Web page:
<Connections>
                <Connection ConnectionName="My First Source" />
                <Connection ConnectionName="My First Target" />
             </Connections>
             <Tasks>
                 <Container Name="SEQC - Main Control Flow" ConstraintMode="Linear">
                     <Variables></Variables>
                     <Tasks>
                         <Expression Name="Placeholder" Expression="1" />
                     </Tasks>
                 </Container>
             </Tasks>
        </Package>
    </Packages>
</Biml>

Now that we’ve looked at what the Biml code would look like if we hard coded everything, let’s get back to the version of the code we had at the end of the last article:

<#@ template language="C#" hostspecific="true" tier="0"#>
<#@ import namespace="System" #>
<#@ import namespace="System.Data" #>

<Biml xmlns="http://schemas.varigence.com/biml.xsd">
    <# var bimlConfigConnection = (AstDbConnectionNode)RootNode.Connections["MainBimlConnection"]; #>
    <Packages>
        <# var packagesToCreate = ExternalDataAccess.GetDataTable(bimlConfigConnection.ConnectionString,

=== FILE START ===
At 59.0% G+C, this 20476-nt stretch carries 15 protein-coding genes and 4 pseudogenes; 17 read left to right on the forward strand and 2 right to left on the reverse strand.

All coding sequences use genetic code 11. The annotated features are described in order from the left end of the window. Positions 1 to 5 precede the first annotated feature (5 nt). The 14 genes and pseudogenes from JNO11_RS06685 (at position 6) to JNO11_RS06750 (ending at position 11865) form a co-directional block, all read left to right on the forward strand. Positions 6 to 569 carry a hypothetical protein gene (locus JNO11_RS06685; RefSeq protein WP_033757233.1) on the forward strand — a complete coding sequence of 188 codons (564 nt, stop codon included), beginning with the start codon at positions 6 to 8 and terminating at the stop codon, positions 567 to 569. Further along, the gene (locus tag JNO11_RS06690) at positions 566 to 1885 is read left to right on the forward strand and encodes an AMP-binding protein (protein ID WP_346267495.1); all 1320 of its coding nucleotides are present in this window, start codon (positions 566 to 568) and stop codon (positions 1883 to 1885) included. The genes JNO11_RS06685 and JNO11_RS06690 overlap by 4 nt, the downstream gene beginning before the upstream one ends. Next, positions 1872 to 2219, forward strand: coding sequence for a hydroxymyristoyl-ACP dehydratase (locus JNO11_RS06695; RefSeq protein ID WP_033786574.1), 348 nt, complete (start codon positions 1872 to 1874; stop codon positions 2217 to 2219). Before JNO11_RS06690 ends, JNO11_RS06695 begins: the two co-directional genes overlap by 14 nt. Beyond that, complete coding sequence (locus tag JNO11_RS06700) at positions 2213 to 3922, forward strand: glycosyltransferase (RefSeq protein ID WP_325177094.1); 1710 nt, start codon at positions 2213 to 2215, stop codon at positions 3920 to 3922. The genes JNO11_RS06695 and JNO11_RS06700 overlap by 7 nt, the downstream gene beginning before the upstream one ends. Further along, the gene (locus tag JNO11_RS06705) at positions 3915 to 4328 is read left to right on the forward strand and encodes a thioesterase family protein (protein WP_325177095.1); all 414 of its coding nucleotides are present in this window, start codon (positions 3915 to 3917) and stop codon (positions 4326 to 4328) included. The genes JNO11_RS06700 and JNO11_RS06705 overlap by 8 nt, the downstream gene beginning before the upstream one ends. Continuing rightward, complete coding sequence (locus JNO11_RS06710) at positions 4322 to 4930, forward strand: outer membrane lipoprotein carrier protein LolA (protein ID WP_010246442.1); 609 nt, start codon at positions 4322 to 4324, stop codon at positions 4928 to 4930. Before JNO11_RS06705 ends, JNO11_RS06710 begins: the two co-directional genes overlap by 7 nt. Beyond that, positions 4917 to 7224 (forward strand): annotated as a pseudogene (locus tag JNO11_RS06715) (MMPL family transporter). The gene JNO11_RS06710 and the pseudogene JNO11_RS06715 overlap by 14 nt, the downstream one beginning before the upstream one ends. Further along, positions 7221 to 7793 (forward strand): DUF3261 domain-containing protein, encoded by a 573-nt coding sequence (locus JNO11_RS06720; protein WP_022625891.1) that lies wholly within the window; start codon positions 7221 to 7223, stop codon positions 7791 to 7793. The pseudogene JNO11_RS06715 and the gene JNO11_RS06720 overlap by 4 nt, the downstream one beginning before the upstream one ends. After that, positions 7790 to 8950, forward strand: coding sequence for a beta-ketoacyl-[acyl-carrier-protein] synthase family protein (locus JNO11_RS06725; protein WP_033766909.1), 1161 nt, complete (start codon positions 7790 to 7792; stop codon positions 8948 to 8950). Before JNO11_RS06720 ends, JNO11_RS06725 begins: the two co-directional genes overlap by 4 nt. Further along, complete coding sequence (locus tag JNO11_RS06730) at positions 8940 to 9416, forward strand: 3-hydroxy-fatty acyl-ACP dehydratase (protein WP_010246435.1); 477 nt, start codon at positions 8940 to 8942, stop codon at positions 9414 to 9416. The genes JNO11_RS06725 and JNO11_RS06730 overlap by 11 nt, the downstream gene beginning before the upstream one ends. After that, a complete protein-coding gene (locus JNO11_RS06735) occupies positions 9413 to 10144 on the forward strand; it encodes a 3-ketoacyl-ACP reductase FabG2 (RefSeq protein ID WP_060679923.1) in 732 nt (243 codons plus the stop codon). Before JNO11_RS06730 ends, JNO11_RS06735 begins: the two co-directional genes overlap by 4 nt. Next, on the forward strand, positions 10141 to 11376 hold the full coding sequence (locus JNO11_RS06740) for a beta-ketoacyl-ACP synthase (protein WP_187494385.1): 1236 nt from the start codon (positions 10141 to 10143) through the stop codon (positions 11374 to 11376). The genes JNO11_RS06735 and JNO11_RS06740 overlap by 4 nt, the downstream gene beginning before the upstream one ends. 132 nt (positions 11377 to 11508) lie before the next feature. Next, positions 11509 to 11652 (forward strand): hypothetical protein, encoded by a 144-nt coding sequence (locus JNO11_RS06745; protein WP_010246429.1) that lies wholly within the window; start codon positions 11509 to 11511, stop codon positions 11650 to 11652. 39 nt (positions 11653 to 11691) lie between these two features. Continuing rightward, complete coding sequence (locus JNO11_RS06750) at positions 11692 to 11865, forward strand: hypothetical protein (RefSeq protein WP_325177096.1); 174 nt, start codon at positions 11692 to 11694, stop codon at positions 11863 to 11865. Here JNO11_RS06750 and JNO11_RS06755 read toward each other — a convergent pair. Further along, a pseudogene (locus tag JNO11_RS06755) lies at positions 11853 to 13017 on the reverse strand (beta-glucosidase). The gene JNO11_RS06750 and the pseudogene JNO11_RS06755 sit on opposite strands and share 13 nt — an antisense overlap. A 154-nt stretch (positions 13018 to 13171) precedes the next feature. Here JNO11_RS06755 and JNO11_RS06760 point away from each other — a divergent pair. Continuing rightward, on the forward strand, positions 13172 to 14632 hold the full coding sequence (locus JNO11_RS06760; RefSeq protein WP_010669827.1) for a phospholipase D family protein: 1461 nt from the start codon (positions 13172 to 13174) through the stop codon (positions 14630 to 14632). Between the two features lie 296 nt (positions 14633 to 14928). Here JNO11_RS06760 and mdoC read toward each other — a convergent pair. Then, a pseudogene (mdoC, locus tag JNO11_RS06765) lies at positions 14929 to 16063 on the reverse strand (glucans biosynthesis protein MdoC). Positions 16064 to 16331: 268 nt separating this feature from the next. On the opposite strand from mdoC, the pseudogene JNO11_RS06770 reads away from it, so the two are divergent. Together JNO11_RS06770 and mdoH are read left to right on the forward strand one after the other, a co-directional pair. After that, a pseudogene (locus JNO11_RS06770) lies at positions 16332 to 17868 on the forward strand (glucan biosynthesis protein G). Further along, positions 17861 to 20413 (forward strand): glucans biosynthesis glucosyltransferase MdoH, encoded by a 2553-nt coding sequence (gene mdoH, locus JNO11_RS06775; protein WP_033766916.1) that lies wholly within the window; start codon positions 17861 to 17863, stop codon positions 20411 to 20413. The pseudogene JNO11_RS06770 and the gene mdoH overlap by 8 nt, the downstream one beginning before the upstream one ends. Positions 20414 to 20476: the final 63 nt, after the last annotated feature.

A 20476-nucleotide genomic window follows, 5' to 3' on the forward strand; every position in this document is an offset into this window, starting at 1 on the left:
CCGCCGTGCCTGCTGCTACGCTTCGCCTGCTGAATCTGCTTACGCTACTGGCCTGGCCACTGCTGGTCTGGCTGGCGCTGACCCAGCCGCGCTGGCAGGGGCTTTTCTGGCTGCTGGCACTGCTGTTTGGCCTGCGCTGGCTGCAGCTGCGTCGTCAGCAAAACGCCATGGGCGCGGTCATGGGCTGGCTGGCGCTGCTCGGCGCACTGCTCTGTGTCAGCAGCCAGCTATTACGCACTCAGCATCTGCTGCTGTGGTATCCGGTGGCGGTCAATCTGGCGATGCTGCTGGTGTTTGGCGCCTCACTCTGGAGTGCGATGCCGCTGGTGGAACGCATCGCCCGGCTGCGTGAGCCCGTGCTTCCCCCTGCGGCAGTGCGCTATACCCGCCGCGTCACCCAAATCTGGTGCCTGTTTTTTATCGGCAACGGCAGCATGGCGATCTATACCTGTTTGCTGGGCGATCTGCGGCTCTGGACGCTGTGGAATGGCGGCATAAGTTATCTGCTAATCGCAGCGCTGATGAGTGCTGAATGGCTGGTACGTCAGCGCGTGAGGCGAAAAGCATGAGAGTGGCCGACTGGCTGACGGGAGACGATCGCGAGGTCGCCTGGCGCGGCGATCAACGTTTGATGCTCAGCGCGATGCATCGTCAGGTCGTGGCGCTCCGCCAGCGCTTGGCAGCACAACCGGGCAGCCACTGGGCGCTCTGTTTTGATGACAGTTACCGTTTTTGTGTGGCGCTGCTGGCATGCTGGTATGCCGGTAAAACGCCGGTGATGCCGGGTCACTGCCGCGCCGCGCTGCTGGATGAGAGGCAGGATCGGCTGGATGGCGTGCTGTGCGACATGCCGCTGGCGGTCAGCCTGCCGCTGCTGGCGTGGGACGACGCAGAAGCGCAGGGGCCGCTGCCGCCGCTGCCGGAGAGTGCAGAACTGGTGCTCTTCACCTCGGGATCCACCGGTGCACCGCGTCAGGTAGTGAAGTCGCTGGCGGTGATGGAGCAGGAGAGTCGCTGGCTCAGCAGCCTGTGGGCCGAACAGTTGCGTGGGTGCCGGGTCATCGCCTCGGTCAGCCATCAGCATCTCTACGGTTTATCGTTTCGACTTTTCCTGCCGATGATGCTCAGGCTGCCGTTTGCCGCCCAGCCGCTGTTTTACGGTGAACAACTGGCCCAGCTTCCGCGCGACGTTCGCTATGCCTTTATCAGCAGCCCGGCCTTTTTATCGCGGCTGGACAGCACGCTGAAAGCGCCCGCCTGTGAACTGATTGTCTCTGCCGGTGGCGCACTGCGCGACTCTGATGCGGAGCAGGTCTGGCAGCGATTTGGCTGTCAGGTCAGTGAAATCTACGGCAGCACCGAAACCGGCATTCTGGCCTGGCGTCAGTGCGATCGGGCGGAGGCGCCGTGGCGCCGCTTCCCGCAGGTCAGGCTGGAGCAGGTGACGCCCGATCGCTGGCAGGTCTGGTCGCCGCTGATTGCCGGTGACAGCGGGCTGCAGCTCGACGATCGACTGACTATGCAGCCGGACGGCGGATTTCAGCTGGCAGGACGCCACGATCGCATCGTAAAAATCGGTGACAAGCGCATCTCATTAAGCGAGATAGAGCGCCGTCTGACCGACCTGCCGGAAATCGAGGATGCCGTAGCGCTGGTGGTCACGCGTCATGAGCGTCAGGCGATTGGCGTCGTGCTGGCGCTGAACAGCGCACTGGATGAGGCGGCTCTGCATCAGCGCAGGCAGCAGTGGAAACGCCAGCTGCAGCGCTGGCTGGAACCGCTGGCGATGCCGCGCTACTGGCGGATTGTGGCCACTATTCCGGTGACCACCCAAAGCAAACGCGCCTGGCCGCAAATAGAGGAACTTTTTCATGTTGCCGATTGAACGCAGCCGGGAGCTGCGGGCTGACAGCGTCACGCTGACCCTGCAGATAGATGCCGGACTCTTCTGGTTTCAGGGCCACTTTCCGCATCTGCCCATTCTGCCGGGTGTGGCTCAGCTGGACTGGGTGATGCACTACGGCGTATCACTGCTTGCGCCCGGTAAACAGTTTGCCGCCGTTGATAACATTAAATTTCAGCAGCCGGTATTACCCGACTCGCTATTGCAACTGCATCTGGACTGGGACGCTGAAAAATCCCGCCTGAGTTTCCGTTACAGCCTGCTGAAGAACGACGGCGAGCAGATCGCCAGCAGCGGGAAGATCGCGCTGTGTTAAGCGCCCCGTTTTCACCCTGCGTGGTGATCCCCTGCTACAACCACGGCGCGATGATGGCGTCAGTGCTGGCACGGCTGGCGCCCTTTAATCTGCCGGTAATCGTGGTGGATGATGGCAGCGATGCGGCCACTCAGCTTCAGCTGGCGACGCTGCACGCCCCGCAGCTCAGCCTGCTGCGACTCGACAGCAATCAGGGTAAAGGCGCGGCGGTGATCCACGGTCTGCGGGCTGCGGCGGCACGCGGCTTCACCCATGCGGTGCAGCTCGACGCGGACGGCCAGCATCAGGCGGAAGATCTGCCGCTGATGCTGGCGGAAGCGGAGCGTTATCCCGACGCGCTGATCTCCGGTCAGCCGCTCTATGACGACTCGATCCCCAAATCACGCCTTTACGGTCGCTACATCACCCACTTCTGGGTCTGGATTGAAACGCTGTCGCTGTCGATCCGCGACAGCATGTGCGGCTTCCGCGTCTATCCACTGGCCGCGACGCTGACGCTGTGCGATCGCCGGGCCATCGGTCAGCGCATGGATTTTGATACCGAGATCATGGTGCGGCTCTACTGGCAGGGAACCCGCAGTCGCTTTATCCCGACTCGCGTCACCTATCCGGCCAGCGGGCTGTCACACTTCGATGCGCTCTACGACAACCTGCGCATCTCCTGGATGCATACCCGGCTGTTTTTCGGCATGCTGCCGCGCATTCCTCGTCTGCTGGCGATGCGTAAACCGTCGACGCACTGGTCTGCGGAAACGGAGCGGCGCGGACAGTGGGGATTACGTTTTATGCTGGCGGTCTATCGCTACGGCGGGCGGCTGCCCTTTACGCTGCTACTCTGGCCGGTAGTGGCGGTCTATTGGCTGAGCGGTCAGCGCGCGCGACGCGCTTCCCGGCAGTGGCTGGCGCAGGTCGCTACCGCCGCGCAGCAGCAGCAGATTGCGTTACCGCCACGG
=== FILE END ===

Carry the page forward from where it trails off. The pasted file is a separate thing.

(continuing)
"SELECT PackageId, PackageName, ConstraintMode, ProtectionLevel, GeneratePackage FROM Biml.Package p "
        + " WHERE GeneratePackage = 1 ORDER BY p.PackageName"); 
        foreach(DataRow package in packagesToCreate.Rows) { 
        #>
            <!-- Build Package Here -->
            <Package Name="<#=package["PackageName"] #>" ConstraintMode="<#=package["ConstraintMode"] #>" 
                     ProtectionLevel="<#=package["ProtectionLevel"] #>">
                <Tasks>
    		    <Container Name="SEQC - Main Control Flow" ConstraintMode="Linear">
                        <Variables></Variables>
            	        <Tasks>
            	            <Expression Name="Placeholder" Expression="1" />
                        </Tasks>
                    </Container> 
                </Tasks>
            </Package>
        <# } #>
    </Packages>
</Biml>

Adding the Dynamic Connections to the Package

Root Level Connections

With this as the starting point, we’ll need to add a SQL Statement and a foreach() loop to pull in the connection info at the root level, like so:

<#@ template language="C#" hostspecific="true" tier="0"#>
<#@ import namespace="System" #>
<#@ import namespace="System.Data" #>

<Biml xmlns="http://schemas.varigence.com/biml.xsd">
    <# var bimlConfigConnection = (AstDbConnectionNode)RootNode.Connections["MainBimlConnection"]; #>
    <Connections>
	<# var connectionsToCreate = ExternalDataAccess.GetDataTable(bimlConfigConnection.ConnectionString,